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Steam Iron – The Most Dangerous Tool in the Sewing Room

Best Steam Iron - How to use and Maintain It

Did you know that the most dangerous tool in the sewing room isn’t the machine with the fast-moving super-sharp needle – it’s the steam iron. Really! And did you know that there’s a difference between pressing and ironing? From safety to maintenance to proper use – it’s everything you ever wanted to know about your steam iron.

Happy sewing!




  1. Doris Steele SAYS...

    Wendy, again, your iron is identical to mine. I need to ask a couple questions abut this iron. The self clean, button, what exactly does it do and how do you do it? Also, the lever that moves from left to right…which side is for the most steam? I have had this iron for many years and love it but to my dismay, didn’t familiarize myself with it’s features when I got it. Please advise. Sincerely and thank you again. Doris

    • wendigratz SAYS...

      I’ve. . . um. . . never used the cleaning button. 😛 I fill mine with filtered water and have never needed to do anything to clean it out. 🙂 The lever goes to the right for more steam, and all the way to the left for no steam.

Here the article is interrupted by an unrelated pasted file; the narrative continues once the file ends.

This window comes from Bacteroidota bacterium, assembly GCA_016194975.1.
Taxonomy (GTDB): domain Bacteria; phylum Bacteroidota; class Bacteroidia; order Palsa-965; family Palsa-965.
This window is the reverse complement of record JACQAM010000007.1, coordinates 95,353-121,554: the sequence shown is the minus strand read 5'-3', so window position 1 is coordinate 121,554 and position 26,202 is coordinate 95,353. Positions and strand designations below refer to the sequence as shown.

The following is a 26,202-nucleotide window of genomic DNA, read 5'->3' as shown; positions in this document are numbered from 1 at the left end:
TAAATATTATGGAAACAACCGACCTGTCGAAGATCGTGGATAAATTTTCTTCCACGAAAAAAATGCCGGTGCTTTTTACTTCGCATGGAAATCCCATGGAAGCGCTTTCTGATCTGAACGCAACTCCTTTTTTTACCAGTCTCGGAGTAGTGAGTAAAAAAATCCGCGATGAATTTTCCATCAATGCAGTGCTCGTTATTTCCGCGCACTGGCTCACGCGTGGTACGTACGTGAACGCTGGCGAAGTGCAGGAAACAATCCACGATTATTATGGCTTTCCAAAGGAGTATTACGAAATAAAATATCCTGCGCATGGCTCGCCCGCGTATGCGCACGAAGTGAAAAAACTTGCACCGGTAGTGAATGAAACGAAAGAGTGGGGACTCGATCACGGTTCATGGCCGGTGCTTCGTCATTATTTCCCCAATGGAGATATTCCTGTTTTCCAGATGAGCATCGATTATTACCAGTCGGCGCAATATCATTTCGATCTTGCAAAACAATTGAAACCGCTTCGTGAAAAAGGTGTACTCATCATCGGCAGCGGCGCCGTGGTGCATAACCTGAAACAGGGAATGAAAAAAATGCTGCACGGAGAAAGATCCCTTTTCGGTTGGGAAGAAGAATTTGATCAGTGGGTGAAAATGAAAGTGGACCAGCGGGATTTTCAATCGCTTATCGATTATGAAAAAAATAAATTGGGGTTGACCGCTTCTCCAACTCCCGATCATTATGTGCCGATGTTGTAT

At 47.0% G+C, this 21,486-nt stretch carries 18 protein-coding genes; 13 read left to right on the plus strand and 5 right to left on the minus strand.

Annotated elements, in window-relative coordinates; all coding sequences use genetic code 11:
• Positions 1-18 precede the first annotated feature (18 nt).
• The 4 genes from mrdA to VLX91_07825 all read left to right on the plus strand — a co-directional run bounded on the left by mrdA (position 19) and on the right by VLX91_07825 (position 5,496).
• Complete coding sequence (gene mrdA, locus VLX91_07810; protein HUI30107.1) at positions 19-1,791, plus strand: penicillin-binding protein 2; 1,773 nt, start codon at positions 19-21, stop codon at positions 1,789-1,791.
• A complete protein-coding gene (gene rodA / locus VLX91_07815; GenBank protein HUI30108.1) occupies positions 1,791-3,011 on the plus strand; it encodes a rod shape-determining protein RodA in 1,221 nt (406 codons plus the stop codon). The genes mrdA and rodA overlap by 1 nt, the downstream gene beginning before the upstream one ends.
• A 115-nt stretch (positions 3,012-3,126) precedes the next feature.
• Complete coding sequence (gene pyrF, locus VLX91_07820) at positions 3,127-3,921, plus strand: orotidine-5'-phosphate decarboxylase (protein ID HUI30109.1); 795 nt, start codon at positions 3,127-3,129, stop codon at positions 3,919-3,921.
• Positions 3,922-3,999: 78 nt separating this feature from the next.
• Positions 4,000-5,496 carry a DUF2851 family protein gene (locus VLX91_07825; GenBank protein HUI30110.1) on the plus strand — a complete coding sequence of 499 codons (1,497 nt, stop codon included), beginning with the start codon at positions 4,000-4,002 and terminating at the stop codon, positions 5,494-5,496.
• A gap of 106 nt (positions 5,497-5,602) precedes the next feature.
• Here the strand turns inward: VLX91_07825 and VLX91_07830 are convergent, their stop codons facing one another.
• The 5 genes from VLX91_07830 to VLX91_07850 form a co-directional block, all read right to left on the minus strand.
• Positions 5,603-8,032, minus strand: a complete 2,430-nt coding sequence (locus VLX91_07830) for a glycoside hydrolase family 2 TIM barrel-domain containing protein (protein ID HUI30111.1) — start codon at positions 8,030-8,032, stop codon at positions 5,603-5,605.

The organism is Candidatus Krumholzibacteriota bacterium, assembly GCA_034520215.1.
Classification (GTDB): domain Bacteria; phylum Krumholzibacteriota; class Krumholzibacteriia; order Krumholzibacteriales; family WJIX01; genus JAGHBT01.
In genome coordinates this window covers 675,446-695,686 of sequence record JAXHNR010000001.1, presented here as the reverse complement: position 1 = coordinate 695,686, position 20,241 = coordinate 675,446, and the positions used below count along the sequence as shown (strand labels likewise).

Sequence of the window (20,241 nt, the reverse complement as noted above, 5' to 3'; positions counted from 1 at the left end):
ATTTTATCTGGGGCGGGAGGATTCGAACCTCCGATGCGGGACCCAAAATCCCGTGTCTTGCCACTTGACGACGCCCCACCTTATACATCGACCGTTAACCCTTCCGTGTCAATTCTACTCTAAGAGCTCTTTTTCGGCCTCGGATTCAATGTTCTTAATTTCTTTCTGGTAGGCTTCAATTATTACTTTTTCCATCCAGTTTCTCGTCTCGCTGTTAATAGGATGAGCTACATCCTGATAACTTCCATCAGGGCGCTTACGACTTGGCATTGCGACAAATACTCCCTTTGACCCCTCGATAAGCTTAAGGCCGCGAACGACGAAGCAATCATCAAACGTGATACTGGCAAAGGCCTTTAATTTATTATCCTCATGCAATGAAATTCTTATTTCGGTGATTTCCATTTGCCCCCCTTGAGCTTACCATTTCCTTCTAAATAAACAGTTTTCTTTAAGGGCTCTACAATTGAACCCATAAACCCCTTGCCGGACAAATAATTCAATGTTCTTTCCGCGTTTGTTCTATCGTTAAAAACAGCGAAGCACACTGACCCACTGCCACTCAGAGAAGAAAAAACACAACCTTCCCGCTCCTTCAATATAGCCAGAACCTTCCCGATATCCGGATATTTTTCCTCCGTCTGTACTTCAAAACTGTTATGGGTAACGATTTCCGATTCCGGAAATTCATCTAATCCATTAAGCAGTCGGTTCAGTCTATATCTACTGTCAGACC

2. Melissa SAYS...

    Hi Wendi!
    I have been watching your tutorials all night. They are amazing! You make it all look so fun. I am new to sewing, and have struggled through each project I’ve tried. I am so appreciative to you for demonstrating the basics! Thank you.
    I have a quick question about your ironing board — what type is it? My board is pretty “puffy” for lack of a better word, and really doesn’t work at all. Can you recommend a specific board?
    Again, many thanks for your happy, welcoming website!

    • For a long time I used a Michael Graves extra wide ironing board I got at Target. I loved it, but I decided I wanted something longer so I could iron fabric selvedge to selvedge without having to shift it, so I made one from some Ikea furniture. You can see all the details here. For the padding I use a few layers (I think 3) of plain white terrycloth and it works great. It’s thick enough to hold some steam to help pressing, but not too squishy. 🙂

      • Melissa SAYS...

        Thank you!

  3. Alexandria SAYS...

    Why must steam irons “pee?” My super expensive iron (just like yours) is now dribbling water just like every other steam iron I have ever had! Why? If we can put a manobboncthe moon, why can’t we . . . ?